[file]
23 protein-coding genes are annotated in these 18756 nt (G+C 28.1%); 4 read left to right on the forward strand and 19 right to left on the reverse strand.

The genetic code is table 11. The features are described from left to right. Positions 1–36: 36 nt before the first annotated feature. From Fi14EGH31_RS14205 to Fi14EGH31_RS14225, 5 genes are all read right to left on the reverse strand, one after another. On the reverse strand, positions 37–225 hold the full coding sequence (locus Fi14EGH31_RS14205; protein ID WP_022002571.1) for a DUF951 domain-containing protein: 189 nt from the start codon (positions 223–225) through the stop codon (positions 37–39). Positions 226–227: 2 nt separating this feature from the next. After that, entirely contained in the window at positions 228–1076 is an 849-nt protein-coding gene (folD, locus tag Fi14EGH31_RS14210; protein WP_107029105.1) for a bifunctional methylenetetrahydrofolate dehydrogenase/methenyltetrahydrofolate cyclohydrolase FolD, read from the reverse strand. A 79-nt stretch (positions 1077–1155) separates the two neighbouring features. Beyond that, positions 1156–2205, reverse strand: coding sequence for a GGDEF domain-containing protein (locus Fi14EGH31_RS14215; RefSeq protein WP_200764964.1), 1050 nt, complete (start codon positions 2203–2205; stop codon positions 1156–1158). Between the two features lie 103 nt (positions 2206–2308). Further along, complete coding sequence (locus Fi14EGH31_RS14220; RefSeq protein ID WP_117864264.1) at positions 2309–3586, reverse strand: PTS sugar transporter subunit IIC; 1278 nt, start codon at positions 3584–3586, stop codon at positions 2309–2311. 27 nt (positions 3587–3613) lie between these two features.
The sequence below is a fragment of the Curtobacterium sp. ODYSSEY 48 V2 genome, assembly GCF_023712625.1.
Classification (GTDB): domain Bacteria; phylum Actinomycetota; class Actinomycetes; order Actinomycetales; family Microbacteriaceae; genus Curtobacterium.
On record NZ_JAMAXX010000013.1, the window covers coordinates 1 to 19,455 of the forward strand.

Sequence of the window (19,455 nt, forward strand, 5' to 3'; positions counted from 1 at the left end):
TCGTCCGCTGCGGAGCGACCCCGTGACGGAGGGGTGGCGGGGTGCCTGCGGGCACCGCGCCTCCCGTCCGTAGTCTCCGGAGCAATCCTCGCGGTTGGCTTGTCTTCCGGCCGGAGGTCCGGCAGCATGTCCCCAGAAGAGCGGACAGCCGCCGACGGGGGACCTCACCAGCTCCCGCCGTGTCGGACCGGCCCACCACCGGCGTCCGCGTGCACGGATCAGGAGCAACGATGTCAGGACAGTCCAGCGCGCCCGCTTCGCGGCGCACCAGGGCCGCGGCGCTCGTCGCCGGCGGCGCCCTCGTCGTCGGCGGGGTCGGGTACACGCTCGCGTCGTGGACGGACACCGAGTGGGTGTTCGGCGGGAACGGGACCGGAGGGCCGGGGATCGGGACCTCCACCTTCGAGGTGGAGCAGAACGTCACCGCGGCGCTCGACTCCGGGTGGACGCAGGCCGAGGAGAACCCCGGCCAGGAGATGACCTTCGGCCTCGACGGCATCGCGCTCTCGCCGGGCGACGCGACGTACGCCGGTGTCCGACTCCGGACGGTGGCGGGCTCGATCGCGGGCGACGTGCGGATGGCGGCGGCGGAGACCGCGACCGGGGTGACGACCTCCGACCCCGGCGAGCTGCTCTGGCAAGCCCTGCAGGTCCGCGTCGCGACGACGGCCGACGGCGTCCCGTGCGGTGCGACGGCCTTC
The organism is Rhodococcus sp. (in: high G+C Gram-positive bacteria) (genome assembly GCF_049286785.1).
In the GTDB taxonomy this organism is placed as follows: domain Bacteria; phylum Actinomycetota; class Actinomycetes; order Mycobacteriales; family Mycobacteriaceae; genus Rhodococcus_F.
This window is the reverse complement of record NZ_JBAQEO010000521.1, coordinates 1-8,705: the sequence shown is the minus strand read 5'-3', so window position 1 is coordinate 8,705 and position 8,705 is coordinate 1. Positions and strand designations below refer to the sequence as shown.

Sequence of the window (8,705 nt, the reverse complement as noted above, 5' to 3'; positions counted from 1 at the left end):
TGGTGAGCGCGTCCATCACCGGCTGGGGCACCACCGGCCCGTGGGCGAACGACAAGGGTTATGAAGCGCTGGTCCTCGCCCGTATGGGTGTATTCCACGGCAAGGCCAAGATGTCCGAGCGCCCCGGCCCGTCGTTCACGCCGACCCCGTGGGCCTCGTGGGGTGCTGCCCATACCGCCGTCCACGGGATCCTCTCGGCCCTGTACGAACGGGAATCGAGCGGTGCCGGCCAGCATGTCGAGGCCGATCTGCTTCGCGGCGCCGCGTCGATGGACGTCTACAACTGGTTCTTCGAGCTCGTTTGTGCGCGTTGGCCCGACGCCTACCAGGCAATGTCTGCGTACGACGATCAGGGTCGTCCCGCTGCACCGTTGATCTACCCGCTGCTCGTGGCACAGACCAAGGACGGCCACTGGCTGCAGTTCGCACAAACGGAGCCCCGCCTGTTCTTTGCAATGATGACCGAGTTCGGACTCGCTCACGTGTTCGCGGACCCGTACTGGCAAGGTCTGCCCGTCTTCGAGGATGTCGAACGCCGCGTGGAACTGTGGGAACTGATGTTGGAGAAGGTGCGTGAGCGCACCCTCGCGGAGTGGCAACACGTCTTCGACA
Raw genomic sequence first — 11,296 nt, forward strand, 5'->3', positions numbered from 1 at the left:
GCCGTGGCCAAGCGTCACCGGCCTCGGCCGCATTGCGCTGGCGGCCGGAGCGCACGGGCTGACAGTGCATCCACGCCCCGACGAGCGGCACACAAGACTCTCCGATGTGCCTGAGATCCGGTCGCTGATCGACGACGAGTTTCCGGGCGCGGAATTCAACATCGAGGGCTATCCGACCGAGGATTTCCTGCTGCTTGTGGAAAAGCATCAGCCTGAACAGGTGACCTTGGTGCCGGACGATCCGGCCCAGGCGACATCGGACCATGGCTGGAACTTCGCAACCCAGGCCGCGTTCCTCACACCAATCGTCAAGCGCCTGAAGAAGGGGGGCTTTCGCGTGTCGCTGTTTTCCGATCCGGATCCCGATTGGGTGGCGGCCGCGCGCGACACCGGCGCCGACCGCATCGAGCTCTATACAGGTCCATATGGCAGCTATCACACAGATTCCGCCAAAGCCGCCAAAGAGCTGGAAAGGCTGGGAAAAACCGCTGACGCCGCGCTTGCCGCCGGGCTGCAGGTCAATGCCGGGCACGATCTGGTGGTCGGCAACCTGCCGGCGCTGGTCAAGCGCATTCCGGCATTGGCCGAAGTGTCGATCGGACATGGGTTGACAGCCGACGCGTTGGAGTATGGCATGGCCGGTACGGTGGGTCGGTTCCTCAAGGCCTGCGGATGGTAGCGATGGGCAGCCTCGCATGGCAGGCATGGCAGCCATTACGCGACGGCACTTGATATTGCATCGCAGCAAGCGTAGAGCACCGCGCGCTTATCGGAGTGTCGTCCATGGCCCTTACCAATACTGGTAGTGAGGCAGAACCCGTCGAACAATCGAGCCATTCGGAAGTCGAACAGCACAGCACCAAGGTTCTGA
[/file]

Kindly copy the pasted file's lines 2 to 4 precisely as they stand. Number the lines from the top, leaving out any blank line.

The genetic code is table 11. The features are described from left to right. Positions 1–36: 36 nt before the first annotated feature. From Fi14EGH31_RS14205 to Fi14EGH31_RS14225, 5 genes are all read right to left on the reverse strand, one after another. On the reverse strand, positions 37–225 hold the full coding sequence (locus Fi14EGH31_RS14205; protein ID WP_022002571.1) for a DUF951 domain-containing protein: 189 nt from the start codon (positions 223–225) through the stop codon (positions 37–39). Positions 226–227: 2 nt separating this feature from the next. After that, entirely contained in the window at positions 228–1076 is an 849-nt protein-coding gene (folD, locus tag Fi14EGH31_RS14210; protein WP_107029105.1) for a bifunctional methylenetetrahydrofolate dehydrogenase/methenyltetrahydrofolate cyclohydrolase FolD, read from the reverse strand. A 79-nt stretch (positions 1077–1155) separates the two neighbouring features. Beyond that, positions 1156–2205, reverse strand: coding sequence for a GGDEF domain-containing protein (locus Fi14EGH31_RS14215; RefSeq protein WP_200764964.1), 1050 nt, complete (start codon positions 2203–2205; stop codon positions 1156–1158). Between the two features lie 103 nt (positions 2206–2308). Further along, complete coding sequence (locus Fi14EGH31_RS14220; RefSeq protein ID WP_117864264.1) at positions 2309–3586, reverse strand: PTS sugar transporter subunit IIC; 1278 nt, start codon at positions 3584–3586, stop codon at positions 2309–2311. 27 nt (positions 3587–3613) lie between these two features.
The sequence below is a fragment of the Curtobacterium sp. ODYSSEY 48 V2 genome, assembly GCF_023712625.1.
Classification (GTDB): domain Bacteria; phylum Actinomycetota; class Actinomycetes; order Actinomycetales; family Microbacteriaceae; genus Curtobacterium.